The first thing you notice when you hold "Lover's Leap" from The Darrell Webb Band is the cover photograph. Unusual for bluegrass, the cover doesn't feature the band nor does it picture a generic illustration of fog-shrouded hills or a lonely country lane.
"Lover's Leap" is a bold, formidable presentation of contemporary bluegrass. Like the tree-topped, rocky edifice pictured alongside a skyscape hinting at trouble on the horizon, the music included features a variety of textures and dimensions.
Having played with the Lonesome River Band, J. D. Crowe & the New South, Rhonda Vincent, Michael Cleveland and Wildfire, it isn't a surprise that Webb's bluegrass palate is a forthright mix of the modern and traditional.
A contemporary group by any definition, the Darrell Webb Band infuse their modern sound with the power and character of traditional bluegrass. While the music may edge toward sophistication, DWB maintains the warmth and personal connection other bands abandon in pursuit of a progressive sound.
"Lost John" serves as the lead track, and sets the tone for "Lover's Leap," a mix of the tragic and the sweet. A handful of original songs mark the way. "Mountain Dan" is a dark tale of Tennessee hill patricide over a tight banjo roll from Cody Hill. While the climax is apparent early, the stellar instrumentation and Webb's matter of fact delivery maintain listeners' interest. The title track has a bluesy quality appropriate to the certainty of its dénouement.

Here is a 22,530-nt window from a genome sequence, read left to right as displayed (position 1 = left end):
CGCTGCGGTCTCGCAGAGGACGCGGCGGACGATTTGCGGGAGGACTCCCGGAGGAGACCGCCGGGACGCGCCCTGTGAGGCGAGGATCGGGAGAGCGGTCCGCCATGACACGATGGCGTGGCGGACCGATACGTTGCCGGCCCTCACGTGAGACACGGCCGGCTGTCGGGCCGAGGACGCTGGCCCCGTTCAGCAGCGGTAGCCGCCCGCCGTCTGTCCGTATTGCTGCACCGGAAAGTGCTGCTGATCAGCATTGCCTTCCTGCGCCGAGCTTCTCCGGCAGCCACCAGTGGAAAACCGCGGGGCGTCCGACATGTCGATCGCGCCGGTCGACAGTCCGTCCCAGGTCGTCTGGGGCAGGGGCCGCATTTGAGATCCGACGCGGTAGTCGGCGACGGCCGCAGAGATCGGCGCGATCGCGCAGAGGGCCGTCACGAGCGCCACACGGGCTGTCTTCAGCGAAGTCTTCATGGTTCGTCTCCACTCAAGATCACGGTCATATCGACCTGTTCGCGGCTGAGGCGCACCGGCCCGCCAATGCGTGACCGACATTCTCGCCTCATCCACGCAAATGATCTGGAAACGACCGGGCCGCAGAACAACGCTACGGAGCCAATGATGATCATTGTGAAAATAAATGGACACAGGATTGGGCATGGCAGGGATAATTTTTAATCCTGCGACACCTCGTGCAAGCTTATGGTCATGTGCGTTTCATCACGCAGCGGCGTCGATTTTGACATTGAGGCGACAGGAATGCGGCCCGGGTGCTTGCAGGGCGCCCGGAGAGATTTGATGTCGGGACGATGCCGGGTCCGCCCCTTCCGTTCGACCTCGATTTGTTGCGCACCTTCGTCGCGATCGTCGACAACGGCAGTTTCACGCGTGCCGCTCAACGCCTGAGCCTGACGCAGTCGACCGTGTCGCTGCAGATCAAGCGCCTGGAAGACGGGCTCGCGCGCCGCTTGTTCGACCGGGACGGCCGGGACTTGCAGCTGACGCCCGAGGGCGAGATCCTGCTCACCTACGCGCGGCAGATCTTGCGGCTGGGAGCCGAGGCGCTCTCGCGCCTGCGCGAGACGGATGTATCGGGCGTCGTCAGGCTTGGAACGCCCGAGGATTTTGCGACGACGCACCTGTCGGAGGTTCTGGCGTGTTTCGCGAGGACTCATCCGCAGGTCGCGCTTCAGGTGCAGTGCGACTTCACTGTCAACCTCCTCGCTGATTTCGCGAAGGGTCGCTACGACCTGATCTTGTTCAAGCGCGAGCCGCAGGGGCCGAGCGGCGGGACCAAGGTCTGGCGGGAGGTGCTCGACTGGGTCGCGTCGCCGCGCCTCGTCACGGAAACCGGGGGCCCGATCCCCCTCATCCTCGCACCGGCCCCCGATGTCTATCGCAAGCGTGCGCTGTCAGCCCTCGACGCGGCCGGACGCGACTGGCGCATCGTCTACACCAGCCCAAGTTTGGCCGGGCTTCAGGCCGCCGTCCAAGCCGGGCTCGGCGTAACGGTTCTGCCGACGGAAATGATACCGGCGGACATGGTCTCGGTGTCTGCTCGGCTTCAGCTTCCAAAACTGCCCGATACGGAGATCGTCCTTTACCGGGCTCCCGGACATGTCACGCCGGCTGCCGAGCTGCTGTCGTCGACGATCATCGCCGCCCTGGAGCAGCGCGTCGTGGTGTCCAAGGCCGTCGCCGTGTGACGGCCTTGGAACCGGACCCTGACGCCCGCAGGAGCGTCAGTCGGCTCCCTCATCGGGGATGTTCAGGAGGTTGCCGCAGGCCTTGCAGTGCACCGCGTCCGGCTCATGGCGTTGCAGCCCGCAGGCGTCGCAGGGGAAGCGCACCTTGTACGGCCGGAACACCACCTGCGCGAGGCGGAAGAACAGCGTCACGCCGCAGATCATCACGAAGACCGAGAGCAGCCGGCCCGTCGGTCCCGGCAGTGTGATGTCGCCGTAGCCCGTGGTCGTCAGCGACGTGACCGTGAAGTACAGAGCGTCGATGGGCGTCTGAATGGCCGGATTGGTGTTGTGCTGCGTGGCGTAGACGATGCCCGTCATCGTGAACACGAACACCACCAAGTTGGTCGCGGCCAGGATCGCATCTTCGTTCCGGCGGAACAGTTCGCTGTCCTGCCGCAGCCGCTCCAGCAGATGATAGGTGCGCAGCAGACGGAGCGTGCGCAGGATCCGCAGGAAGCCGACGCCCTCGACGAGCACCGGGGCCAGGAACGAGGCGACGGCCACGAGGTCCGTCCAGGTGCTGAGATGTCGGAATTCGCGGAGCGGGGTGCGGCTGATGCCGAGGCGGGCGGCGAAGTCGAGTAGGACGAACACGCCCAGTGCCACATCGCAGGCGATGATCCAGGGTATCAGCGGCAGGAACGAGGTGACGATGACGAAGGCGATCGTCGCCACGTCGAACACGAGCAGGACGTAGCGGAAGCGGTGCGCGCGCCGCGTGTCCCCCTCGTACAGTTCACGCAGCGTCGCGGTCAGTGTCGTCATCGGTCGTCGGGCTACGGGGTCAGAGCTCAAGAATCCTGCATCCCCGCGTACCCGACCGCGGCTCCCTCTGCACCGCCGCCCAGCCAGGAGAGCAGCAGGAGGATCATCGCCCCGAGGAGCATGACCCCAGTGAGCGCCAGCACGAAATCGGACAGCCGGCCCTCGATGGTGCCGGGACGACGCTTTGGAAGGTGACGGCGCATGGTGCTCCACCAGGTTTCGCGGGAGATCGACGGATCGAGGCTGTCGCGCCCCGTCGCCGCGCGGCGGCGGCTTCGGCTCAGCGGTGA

Webb's lead tenor is strong with an everyman quality that is inviting. Members of the touring band appearing on most tracks are Jared Hensley who contributes fines lead and rhythm guitar and Tyler Collins on Dobro. Also featured are former DWB band members Kameron Keller (bass, harmony and lead vocals on "Always on the Move") and Hill.
Sentimentalists will gravitate toward "Daddy's Drinking Shoes," a somewhat innocent Harley Allen/John Wiggins song that may be the strongest track. Rather than fading toward its conclusion, "Lover's Leap" gains momentum. "Diggin'" is another strong Josh Miller song, one that captures the pride of the coalmining life while recognizing its inevitable tragedy. "Forty Acre Blues," a rollicking down-home number, comes from Jeff Barbra and Thomm Jutz, and closes the album with energy and spirit. "Lover's Leap" is a keen and distinctive representation of contemporary bluegrass.